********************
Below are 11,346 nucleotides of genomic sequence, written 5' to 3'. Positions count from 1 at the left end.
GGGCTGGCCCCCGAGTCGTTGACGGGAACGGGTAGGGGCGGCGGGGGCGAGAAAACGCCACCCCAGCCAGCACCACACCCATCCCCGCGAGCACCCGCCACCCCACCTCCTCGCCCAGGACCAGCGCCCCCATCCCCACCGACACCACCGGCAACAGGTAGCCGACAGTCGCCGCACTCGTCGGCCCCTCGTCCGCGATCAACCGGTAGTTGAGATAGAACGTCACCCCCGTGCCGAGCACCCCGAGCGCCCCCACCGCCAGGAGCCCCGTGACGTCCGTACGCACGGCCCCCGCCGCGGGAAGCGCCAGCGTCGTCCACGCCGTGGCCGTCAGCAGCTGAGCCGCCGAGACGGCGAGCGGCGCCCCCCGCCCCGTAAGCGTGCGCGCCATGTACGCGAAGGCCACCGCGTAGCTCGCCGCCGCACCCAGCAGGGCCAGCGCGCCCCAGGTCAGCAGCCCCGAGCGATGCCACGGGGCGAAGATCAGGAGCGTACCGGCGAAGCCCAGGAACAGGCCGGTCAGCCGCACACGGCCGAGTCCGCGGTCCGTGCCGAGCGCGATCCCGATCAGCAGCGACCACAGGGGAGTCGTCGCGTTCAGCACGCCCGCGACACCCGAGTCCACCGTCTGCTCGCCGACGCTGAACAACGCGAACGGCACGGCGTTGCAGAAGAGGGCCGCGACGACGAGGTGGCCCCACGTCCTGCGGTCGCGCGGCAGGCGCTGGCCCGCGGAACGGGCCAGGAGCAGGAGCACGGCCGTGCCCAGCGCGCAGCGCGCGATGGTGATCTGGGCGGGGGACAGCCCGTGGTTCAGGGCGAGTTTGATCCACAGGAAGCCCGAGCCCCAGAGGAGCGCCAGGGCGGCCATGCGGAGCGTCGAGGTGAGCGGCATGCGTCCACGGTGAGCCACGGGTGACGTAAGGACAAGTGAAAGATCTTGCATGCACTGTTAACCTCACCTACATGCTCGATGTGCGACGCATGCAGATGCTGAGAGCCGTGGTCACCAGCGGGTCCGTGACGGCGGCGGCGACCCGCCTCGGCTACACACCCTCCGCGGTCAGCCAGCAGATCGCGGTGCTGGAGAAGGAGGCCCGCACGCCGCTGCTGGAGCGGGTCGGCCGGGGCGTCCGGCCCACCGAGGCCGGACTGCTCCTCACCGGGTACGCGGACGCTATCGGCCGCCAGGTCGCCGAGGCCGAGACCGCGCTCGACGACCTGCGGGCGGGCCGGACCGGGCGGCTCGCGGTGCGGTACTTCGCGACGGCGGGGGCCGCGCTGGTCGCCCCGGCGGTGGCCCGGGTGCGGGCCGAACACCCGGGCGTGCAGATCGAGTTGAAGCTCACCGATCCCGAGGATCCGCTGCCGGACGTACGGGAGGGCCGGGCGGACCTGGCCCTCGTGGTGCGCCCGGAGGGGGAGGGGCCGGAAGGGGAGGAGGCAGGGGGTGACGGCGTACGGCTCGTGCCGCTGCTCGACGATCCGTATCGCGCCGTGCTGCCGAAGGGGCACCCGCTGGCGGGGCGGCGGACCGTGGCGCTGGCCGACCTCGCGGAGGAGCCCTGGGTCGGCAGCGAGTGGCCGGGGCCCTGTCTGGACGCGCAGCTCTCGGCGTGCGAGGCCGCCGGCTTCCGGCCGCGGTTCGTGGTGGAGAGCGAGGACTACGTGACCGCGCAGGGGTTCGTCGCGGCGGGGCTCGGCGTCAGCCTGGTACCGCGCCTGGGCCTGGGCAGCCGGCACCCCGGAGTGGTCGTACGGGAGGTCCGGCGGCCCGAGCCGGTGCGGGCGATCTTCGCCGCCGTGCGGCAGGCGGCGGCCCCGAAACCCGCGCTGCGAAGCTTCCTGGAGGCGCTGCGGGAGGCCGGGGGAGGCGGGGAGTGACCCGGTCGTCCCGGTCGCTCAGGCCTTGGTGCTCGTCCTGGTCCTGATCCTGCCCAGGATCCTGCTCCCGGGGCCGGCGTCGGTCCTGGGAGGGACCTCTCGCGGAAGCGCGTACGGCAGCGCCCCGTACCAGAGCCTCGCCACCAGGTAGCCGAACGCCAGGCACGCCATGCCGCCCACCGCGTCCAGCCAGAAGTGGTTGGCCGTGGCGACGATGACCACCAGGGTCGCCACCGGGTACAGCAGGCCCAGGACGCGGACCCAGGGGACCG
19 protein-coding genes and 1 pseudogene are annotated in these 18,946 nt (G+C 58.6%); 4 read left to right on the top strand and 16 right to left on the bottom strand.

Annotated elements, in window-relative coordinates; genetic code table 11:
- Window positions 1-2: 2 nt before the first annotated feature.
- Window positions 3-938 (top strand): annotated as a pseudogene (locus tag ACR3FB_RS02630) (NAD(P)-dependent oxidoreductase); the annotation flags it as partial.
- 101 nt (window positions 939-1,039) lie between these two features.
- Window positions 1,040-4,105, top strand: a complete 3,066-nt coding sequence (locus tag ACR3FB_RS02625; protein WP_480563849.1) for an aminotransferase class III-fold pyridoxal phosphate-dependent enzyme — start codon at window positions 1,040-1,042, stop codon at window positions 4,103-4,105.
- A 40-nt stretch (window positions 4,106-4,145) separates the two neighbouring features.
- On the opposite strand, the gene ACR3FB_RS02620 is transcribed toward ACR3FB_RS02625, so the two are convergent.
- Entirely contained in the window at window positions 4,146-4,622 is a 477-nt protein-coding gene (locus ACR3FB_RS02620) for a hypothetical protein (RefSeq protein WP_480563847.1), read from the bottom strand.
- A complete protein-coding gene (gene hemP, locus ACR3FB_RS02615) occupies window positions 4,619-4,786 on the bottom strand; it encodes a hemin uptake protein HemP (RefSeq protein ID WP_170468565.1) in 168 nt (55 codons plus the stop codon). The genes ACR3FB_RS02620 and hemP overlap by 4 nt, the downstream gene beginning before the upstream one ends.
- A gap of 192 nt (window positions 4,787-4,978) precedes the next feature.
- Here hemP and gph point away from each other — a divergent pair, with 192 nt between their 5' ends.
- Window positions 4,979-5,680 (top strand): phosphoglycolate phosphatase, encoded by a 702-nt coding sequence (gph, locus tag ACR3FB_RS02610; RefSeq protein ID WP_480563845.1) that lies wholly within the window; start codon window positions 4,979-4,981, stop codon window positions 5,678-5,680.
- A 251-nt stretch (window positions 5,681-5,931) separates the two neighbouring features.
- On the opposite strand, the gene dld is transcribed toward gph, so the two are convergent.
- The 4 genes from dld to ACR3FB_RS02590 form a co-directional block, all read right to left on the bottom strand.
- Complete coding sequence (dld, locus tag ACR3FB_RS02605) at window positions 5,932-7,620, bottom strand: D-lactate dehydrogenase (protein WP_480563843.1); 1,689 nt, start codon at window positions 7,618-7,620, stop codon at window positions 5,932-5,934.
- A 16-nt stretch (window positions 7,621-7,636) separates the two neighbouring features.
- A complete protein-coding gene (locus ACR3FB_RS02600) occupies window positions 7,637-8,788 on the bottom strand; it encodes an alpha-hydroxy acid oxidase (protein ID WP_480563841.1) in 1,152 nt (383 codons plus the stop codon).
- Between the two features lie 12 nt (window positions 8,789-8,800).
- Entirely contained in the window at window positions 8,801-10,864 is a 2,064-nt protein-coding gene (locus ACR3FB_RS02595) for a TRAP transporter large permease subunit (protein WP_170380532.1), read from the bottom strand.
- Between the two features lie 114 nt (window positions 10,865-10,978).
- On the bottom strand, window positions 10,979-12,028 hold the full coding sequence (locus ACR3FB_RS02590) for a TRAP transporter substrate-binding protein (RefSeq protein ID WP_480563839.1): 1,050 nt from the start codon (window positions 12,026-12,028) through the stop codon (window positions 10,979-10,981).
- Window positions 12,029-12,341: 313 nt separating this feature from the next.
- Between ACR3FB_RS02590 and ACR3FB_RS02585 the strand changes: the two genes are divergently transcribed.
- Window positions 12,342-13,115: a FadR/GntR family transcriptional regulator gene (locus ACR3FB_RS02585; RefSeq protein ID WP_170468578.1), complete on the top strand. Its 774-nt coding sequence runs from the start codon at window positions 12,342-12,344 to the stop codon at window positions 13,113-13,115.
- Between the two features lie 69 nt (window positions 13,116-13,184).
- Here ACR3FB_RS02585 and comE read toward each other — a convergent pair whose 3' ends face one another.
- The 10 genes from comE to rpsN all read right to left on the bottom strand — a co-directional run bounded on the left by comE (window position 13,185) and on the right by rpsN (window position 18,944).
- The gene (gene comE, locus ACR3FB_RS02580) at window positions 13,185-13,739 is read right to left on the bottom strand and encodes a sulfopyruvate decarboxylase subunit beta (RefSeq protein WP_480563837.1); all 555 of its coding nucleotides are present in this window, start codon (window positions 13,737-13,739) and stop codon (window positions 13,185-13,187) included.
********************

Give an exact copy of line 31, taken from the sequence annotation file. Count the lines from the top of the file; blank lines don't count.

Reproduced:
- The 10 genes from comE to rpsN all read right to left on the bottom strand — a co-directional run bounded on the left by comE (window position 13,185) and on the right by rpsN (window position 18,944).